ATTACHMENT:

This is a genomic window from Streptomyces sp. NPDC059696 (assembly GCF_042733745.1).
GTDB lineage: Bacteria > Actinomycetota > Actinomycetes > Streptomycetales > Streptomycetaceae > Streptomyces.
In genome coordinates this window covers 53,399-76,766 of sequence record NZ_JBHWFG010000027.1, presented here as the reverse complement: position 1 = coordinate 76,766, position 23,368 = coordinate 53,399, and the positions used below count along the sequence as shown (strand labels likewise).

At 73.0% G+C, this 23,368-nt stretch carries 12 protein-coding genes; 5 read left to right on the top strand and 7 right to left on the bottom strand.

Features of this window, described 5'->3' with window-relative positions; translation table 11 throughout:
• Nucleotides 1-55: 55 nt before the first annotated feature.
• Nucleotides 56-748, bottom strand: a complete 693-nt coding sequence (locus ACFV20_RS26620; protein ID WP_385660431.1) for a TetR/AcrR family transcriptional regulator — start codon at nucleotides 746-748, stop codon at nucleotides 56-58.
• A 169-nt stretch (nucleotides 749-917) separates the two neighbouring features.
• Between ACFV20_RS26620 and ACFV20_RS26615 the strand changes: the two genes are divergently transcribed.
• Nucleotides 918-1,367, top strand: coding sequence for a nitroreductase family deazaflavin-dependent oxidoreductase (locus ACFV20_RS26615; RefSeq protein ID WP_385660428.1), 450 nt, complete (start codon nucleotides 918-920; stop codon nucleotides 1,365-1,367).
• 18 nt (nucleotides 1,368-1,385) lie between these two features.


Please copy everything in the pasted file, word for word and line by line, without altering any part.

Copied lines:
This is a genomic window from Streptomyces sp. NPDC059696 (assembly GCF_042733745.1).
GTDB lineage: Bacteria > Actinomycetota > Actinomycetes > Streptomycetales > Streptomycetaceae > Streptomyces.
In genome coordinates this window covers 53,399-76,766 of sequence record NZ_JBHWFG010000027.1, presented here as the reverse complement: position 1 = coordinate 76,766, position 23,368 = coordinate 53,399, and the positions used below count along the sequence as shown (strand labels likewise).

At 73.0% G+C, this 23,368-nt stretch carries 12 protein-coding genes; 5 read left to right on the top strand and 7 right to left on the bottom strand.

Features of this window, described 5'->3' with window-relative positions; translation table 11 throughout:
• Nucleotides 1-55: 55 nt before the first annotated feature.
• Nucleotides 56-748, bottom strand: a complete 693-nt coding sequence (locus ACFV20_RS26620; protein ID WP_385660431.1) for a TetR/AcrR family transcriptional regulator — start codon at nucleotides 746-748, stop codon at nucleotides 56-58.
• A 169-nt stretch (nucleotides 749-917) separates the two neighbouring features.
• Between ACFV20_RS26620 and ACFV20_RS26615 the strand changes: the two genes are divergently transcribed.
• Nucleotides 918-1,367, top strand: coding sequence for a nitroreductase family deazaflavin-dependent oxidoreductase (locus ACFV20_RS26615; RefSeq protein ID WP_385660428.1), 450 nt, complete (start codon nucleotides 918-920; stop codon nucleotides 1,365-1,367).
• 18 nt (nucleotides 1,368-1,385) lie between these two features.